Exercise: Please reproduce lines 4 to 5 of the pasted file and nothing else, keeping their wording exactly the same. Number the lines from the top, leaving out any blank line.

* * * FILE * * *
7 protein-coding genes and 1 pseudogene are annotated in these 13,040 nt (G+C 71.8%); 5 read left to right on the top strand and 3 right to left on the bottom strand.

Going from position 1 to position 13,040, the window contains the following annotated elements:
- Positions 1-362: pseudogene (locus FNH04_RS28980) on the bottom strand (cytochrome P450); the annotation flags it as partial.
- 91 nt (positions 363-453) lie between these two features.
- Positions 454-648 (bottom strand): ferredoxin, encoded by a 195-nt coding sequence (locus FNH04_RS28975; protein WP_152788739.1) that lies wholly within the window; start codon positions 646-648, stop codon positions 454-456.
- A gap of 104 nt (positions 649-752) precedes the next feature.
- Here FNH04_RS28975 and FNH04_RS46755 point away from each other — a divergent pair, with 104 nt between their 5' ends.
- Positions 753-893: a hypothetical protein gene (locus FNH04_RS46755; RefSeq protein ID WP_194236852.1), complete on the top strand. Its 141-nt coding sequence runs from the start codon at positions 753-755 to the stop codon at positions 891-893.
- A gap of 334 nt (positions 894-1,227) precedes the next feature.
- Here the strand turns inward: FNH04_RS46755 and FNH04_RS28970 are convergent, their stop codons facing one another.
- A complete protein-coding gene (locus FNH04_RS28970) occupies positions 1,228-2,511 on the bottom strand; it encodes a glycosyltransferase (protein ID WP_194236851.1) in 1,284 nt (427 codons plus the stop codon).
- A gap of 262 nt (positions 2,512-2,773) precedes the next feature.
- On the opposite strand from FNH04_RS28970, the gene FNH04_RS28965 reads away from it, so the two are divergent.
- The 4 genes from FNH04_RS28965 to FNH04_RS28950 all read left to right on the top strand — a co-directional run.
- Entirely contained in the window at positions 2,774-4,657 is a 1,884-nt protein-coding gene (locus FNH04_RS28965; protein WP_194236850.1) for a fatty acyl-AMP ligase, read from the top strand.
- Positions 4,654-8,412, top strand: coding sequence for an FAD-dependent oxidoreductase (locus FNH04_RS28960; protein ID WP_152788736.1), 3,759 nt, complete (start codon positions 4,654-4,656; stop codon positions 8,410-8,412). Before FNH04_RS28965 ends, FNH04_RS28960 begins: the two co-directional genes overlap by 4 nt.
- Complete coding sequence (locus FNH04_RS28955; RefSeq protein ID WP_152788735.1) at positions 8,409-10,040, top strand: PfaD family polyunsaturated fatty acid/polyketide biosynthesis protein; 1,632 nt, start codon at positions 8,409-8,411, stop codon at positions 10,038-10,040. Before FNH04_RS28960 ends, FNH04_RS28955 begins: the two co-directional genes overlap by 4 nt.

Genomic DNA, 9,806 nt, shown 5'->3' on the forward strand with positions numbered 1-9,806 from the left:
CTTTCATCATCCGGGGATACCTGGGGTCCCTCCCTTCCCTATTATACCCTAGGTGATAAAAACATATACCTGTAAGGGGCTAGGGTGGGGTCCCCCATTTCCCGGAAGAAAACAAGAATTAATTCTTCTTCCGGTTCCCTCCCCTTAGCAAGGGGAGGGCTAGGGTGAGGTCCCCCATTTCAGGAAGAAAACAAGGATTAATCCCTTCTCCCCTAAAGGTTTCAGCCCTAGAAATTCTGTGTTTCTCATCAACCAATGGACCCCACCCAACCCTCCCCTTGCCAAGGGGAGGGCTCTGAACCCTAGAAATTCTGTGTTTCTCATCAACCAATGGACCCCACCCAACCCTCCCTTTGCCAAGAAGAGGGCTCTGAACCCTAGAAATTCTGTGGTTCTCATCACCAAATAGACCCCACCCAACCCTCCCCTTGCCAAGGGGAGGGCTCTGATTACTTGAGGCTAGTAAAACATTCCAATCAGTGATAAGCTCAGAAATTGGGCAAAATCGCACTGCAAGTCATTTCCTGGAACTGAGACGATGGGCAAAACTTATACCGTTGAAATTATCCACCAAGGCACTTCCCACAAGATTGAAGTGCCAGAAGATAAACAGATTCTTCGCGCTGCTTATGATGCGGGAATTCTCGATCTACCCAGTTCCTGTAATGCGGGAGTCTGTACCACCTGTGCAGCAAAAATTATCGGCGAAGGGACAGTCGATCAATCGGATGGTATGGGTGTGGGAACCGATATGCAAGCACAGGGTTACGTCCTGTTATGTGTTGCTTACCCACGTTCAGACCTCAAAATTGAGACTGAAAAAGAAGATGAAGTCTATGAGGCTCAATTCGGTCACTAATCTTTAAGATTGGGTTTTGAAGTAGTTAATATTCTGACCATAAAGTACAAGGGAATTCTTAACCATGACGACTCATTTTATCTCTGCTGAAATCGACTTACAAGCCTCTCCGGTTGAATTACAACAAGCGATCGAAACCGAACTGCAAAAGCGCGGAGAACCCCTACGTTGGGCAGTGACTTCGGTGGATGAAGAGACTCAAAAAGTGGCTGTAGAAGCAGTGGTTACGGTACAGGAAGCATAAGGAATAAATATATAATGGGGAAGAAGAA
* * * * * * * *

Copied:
- 91 nt (positions 363-453) lie between these two features.
- Positions 454-648 (bottom strand): ferredoxin, encoded by a 195-nt coding sequence (locus FNH04_RS28975; protein WP_152788739.1) that lies wholly within the window; start codon positions 646-648, stop codon positions 454-456.